The problem with sports journalism is that no such standard exists. (And perhaps the fact that more people don't raise credibility concerns should be a concern of a lack of core credibility.) It is routine for reporters at major media outlets to attribute the most mundane information to unnamed sources on stories that don't involve event coverage. Ask Ken Griffey Jr. how he feels about unnamed sources. Reporters report trade rumors that more often than not seem to have no basis in reality. There is never a score kept on how many unnamed-source stories pan out to have any shred of a connection with reality. And the problem with an unnamed source in this thread's cited story goes beyond whether the public may believe that a reporter is fabricating that a GM is looking at players on another team because I don't mean to imply that the reporter is lying as some in the public might.

News stories involve relationships between reporters, their sources and the public. Not only does the public have to have reason to believe the story and the sources have to believe their position was reflected accurately in the story, but the public has to believe the sources believe they were treated fairly by the reporters. Mention that a GM says he has his eye on several Chicago pitchers and there is no way for a GM who may have talked to a reporter and mentioned Chicago pitching to know if he was the one being referred to in the story if he believes the reporter made too much out of his comments. Maybe he wasn't correctly understood, but maybe someone else said something closer to what Sports Illustrated printed.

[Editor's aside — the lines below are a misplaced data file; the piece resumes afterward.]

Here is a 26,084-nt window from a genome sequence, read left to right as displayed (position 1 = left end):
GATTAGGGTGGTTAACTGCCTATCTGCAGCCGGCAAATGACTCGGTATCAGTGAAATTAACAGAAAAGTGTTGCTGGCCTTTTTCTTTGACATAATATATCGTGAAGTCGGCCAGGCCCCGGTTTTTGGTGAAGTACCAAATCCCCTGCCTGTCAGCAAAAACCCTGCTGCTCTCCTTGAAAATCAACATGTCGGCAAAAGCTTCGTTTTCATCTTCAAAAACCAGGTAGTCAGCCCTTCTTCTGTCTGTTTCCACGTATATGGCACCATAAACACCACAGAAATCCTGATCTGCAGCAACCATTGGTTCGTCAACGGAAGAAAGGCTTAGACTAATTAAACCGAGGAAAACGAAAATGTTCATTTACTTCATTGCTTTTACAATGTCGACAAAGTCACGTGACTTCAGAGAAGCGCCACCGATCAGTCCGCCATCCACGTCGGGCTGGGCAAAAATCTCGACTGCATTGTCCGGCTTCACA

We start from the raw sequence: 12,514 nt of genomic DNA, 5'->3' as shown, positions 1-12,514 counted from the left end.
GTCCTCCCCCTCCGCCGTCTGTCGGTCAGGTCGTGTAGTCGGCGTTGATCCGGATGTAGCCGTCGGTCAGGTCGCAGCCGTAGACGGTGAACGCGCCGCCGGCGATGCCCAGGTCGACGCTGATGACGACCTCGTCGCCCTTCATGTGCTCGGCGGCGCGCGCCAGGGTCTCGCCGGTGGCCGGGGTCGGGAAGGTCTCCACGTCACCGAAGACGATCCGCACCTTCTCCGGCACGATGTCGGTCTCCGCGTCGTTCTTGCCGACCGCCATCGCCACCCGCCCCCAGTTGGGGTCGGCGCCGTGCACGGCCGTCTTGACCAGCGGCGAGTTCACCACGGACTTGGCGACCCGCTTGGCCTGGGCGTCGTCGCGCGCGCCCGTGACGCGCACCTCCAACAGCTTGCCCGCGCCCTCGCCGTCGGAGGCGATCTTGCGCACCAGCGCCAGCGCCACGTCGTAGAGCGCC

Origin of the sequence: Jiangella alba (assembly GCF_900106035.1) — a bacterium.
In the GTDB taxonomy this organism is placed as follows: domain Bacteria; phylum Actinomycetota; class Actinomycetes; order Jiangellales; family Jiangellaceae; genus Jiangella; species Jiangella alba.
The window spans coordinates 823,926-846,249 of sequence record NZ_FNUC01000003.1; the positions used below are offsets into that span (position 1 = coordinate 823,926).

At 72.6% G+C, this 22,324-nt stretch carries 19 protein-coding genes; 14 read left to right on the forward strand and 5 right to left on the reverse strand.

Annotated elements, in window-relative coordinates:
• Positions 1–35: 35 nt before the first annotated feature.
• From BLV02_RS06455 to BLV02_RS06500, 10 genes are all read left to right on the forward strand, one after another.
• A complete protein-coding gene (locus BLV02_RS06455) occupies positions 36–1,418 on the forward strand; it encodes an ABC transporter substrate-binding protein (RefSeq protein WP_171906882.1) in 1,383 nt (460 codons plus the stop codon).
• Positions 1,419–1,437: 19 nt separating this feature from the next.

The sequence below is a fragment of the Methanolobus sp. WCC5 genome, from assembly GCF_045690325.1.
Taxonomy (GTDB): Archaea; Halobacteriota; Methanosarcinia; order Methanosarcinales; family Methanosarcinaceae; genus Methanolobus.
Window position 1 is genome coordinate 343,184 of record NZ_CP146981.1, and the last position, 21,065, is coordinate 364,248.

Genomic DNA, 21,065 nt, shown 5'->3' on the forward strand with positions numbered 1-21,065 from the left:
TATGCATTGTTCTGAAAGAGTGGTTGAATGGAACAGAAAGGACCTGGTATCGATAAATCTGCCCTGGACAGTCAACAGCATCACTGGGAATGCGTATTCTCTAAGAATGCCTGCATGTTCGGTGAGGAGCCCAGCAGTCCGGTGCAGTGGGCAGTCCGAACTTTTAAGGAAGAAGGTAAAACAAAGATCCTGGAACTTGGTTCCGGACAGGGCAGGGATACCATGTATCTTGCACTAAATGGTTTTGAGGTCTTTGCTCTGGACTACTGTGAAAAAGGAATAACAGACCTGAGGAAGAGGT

The result is that baseball reporters are taking on the level of gossip columnists, sometimes shamelessly. Of course, if Sports Illustrated cared about journalistic integrity, it wouldn't have an annual swimsuit issue.

Go ahead and think of me the next time you read a story with an unnamed source in the New York Times or Chicago Tribune. Think about basic journalism ethics.

Lip Man 1
05-28-2010, 11:12 AM
T-Dog:

I will. I make my living with them and have for 30 years now. There are good reporters and bad ones, there are good broadcasters and bad ones...just like in any other position in life.

I agree standards have dropped in EVERYTHING in the business...sports, news etc. but one shouldn't use broad based generalizations. That's insulting and lazy, there are a ton of professionals who care about what they do and where the business is going. And it's not a recent thing, in the mid 1970's at the National Association of Broadcasters Convention in San Antonio, Walter Cronkite stunned the industry with his keynote speech blasting the business (and he was talking about news specifically by the way) on their hiring practices, their tendency towards soft news and the fact that they were "telling people what they wanted to hear, not what they needed to know" in their quest for ratings.

Not directing this specifically towards you but in general terms it always bothers me when folks criticize my business without really knowing what the hell goes on inside it. It's a lot more complex than what someone writes in a college textbook, broadcasting theory is one thing, broadcasting reality is another. Unnamed quotes are always going to be a part of the business, they always have, they always will. How those quotes are treated is what's important and the way a story is written using those quotes is of prime importance be it news or sports. You seem to feel that news is somehow "above" what sports does. Nothing could be further from the truth.

Regarding standards, there never has been and probably never will be a "standardized" set of codes or requirements. Every story is different, every situation is different, every individual is different. New York has different standards than Pocatello, Idaho...that's reality.